Support – “Support is changing to become relationship management. We still have internal systems that need support, but we have first line in the company and then second and third line out with the cloud providers. So, the support role is changing.”

However, despite these challenges, Mayall is convinced that the cloud is the way forward for JLT. He provided a couple of examples of where it has proved beneficial for the business. For instance, he explained that the US arm of JLT has built a new broking service, which costs half the price of one of the developers in the UK for a similar platform – a clear cost benefit.

Money in the sky.
Mayall also explained that JLT has seen clear benefits in terms of speed of deployment. He said:

We've got more choice, we can switch on and switch out these things, cost is lower and and the speed of delivery is better. In the US we created a new service around specialty – things like rockets, ships etc. - and they were using spreadsheets from day one. You can't manage a business on spreadsheets. So what we've done is put a broking platform in – to do it internally would have taken 18 months to three years, so would have been using spreadsheets for that entire time.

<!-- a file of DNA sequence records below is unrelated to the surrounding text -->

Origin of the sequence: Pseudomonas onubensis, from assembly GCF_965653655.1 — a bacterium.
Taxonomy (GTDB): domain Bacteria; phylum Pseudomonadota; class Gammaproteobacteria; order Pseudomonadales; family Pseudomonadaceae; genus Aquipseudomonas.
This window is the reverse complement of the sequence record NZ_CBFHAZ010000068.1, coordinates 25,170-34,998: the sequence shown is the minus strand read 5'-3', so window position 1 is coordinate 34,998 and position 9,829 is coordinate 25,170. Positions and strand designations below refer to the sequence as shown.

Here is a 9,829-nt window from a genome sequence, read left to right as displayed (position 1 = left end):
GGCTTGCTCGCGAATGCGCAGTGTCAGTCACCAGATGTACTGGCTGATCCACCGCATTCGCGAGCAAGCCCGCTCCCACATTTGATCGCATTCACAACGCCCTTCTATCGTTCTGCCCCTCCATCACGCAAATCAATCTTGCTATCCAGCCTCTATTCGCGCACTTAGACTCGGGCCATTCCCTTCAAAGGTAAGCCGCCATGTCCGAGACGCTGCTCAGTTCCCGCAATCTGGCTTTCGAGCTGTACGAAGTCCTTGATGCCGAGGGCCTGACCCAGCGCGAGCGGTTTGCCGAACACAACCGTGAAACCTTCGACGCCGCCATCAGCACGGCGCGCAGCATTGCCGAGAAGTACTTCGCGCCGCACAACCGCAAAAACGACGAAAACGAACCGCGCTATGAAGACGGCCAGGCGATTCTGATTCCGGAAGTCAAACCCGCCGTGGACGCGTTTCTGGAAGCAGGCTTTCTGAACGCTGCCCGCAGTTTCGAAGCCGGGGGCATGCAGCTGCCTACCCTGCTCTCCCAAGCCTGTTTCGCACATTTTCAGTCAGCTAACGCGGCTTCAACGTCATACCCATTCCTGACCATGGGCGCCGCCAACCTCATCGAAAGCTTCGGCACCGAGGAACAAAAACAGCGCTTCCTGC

Or we could go to the cloud. Okay, the cloud forces us down a standard process, but we can get it done in three months. That's one of the benefits of how we can innovate and allows us to focus on where we want to innovate.

However, despite having to use standard processes for certain platforms, Mayall explained how JLT is differentiating itself from the competition – whilst still using the cloud. Essentially, JLT is allowing start-ups to experiment with data, by tapping into JLT's cloud, to see if they can provide insight that wasn't possible before. Mayall said:

We plan to differentiate by providing more data on risks to client – it's not an analytics solution, it's a data solution. We are working with third parties, start-ups in particular, asking them what they can do with data that's different.

It's our cloud solution that they can plug into, where they can try things out and get out again quickly. Let the start-ups try stuff, demonstrate to us the value and then get out of our cloud again. We talk about the broking platform being standard, that's vanilla, but this is where we differentiate. It's that agility that you get from cloud.